When the cross-zone load balancing option is enabled on an ELB, all the instances attached to this ELB are considered part of all availability zones (on CloudWatch’s side). For example, if you have two instances in 1a and three instances in ab, the metric displays five instances per availability zone. As this can be counter intuitive, the metrics aws.elb.healthy_host_count_deduped and aws.elb.un_healthy_host_count_deduped display the count of healthy and unhealthy instances per availability zone, regardless of if this cross-zone load balancing option is enabled or not.

Datadog app

Duplicated hosts when installing the Agent

When installing the Agent on an AWS host, you might see duplicated hosts on the Datadog infrastructure page for a few hours if you manually set the hostname in the Agent’s configuration. The duplicate hosts disappear a few hours later, and does not affect your billing.

Datadog Agent

EC2 metadata with IMDS v2

In some situations, the configuration of EC2’s IMDSv2 makes it impossible for the agent to access metadata, leading the Agent to fall back to the os hostname provider instead of aws, as seen in the output of agent status.

In containerized environments the problem might be that you have locked down the EC2 metadata endpoint, by way of assigning IAM roles/credentials to pods running in the Kubernetes cluster. Kube2IAM and kiam are common tools used to do this. To solve this, update your Kube2IAM or kiam configuration to allow access to this endpoint.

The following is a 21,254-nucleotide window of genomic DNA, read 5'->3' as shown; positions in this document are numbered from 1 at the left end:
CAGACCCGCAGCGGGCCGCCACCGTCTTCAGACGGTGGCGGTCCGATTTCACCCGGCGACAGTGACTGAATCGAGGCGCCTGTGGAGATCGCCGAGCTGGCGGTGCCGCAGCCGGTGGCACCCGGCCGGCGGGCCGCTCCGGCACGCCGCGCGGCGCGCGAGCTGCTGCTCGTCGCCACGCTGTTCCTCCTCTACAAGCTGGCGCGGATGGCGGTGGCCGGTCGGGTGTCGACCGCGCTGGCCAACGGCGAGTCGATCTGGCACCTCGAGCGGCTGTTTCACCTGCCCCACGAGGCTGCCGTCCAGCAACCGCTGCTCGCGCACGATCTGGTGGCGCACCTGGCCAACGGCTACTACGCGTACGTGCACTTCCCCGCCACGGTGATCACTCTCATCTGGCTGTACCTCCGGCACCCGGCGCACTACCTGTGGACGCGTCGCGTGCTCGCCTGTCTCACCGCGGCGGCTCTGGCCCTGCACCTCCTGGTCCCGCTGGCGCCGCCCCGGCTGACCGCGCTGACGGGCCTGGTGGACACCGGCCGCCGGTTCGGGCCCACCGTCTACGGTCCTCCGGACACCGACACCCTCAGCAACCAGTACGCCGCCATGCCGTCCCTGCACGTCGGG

The AWS API supports disabling IMDSv1, which the Agent uses by default. If this is the case, but IMDSv2 is enabled and accessible, set the parameter ec2_prefer_imdsv2 to true (defaults to false) in your Agent configuration. See the Transition to using Instance Metadata Service Version 2 documentation for details.

IMDSv2, in its default configuration, refuses connections with an IP hop count greater than one, that is, connections that have passed through an IP gateway. This can cause problems when the Agent is running in a container with a network other than the host’s network, as the runtime forwards the container’s traffic through a virtual IP gateway. This is common in ECS deployments. The following options may remedy this issue:


Hosts still have AWS tags after removing the Amazon EC2 integration

You can use the AWS integration to collect data from CloudWatch, or install a Datadog Agent directly on each EC2 instance to get data and tags. If you have opted to use both of these methods to collect data, Datadog’s backend merges the data from both from the integration and the Datadog Agent to a single host object.

If you removed the AWS integration, but continue to run a Datadog Agent on your EC2 instances, the hosts in your Datadog account continues to have the old host-tags associated with it that were collected from AWS. This is intended behavior, and it does not indicate that the AWS integration or Amazon EC2 integration is still enabled.

You can verify the integration is enabled by checking the “Apps Running” for that host from the infrastructure list or by checking the metrics summary and creating a notebook scoped to that host.

If you want to permanently remove AWS host tags from a host, you can do this by using the Remove host tags API endpoint.